Active learning is a huge cornerstone of WAC philosophy, and is generally defined as: “any instructional method that engages students in the learning process. In short, active learning requires students to do meaningful learning activities and think about what they are doing. While this definition could include traditional activities such as homework, in practice active learning refers to activities that are introduced into the classroom.” (Prince 2004) 
According to neuroscience research, the typical human brain can only maintain focus for approximately 15-20minutes at a time, so when we consider that our students are with us for roughly three times that per lesson, we cannot be too surprised when they become restless or disengage from the task at hand. Active learning activities therefore provide helpful and necessary shifts in the learning environment that immediately allow us to reset the focus and re-engage in materials.
What we are being asked to consider when we think about the role of active learning in our classroom is how our chosen teaching methods are directly influencing our students’ abilities to learn, and how that might look for each individual walking into our classroom. Are we satisfied with the way that students are learning in our classrooms? Some students are aural learners while others may be visual or tactile learners, so involving students in the process of learning with different types of activities, engages different parts of the brain and allows learning on multiple levels.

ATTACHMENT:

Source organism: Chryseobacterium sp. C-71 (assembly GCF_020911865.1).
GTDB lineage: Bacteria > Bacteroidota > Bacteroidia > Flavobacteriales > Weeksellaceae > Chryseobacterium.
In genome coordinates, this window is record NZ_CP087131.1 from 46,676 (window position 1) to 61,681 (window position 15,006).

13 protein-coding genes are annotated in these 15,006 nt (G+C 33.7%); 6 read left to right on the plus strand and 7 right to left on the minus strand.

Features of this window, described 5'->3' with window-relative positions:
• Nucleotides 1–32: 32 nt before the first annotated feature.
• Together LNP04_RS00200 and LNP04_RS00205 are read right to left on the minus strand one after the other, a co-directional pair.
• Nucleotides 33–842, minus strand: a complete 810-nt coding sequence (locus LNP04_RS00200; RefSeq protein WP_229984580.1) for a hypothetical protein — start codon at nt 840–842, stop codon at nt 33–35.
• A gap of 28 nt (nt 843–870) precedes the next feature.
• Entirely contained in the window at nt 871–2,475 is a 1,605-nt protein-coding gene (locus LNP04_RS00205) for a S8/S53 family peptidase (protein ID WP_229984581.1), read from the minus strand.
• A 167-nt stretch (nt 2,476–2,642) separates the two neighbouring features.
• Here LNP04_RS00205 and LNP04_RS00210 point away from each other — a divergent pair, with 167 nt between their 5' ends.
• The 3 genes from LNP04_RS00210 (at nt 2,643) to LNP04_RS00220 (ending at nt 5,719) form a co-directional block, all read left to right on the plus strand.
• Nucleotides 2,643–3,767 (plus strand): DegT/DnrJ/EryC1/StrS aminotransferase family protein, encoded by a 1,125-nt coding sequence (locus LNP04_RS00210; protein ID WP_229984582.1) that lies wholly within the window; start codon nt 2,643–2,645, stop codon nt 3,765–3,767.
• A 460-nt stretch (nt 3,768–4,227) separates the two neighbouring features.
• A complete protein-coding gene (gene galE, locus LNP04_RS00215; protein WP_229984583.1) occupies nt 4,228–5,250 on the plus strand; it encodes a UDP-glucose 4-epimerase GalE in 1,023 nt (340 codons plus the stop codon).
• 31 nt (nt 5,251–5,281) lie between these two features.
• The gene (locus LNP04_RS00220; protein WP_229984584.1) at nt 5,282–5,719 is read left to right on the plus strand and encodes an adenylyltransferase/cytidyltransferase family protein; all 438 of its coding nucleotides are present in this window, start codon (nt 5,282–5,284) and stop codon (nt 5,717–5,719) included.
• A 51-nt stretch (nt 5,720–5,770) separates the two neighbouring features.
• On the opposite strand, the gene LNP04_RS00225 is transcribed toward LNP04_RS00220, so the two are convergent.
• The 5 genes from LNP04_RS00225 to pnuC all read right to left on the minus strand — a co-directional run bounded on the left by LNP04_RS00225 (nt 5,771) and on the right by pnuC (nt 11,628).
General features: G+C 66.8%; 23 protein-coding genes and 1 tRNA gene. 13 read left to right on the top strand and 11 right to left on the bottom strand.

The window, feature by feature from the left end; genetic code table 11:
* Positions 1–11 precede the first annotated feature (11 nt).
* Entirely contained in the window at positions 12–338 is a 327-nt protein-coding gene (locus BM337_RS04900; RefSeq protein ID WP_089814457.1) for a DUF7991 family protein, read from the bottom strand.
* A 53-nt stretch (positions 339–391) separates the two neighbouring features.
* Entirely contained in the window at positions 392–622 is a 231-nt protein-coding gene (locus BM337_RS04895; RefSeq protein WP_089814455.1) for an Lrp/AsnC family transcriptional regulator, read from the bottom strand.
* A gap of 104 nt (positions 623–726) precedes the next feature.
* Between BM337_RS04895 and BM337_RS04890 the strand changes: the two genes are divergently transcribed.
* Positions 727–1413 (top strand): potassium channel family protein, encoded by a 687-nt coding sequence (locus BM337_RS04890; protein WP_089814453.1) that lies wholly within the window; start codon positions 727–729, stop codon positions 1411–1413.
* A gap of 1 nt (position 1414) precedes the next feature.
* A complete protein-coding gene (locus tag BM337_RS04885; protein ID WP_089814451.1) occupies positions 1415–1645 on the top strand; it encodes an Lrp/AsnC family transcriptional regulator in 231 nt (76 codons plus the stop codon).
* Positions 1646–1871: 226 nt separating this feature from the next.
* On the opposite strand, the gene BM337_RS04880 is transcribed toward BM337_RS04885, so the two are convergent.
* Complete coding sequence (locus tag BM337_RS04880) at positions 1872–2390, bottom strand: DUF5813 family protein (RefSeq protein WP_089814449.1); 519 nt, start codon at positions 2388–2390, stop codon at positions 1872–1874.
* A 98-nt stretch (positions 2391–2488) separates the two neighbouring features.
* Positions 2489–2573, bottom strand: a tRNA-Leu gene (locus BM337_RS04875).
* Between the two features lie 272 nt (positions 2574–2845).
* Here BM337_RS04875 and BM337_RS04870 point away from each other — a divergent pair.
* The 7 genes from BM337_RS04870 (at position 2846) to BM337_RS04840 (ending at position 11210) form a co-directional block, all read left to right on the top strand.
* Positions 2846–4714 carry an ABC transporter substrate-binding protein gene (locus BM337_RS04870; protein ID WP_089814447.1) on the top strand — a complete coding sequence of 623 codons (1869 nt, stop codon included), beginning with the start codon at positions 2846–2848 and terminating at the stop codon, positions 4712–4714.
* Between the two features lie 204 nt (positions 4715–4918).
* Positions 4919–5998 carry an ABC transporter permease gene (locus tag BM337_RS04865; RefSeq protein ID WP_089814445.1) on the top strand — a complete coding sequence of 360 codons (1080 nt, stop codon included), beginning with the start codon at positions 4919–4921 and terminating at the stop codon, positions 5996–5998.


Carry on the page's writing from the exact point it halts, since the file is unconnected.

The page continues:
In a previous blog post Technology as Friend not Foe! I already discussed some of the ways we as instructors can introduce active learning strategies into our lessons to better engage our students in course material. This previous post focused on the beneficial role of technology in active learning, especially as something that oftentimes our students feel more comfortable using than we do. Online platforms such as discussion boards, forums, blogs, or social media sites such as Twitter, also extend conversations beyond class time so students may continue at home, and reach a wider social context than just the classroom that enables deeper analysis and learning.
Instead this time, I would like to focus on some of the ways we can introduce active learning strategies using the basic components of any classroom: pen and paper. One of the mantras of Writing Across the Curriculum is our belief that writing, particularly low-stakes writing, is a pathway to developing critical thought. This is because through the act of writing we engage with ideas and concepts by putting them into our own words and working through them in a way that forces us to take ownership of them, meaning we can go on to deploy these concepts in a variety of settings. Pen and paper are the easiest and most readily available tools; plus spontaneous writing exercises can happen at literally the drop of a hat in most classrooms.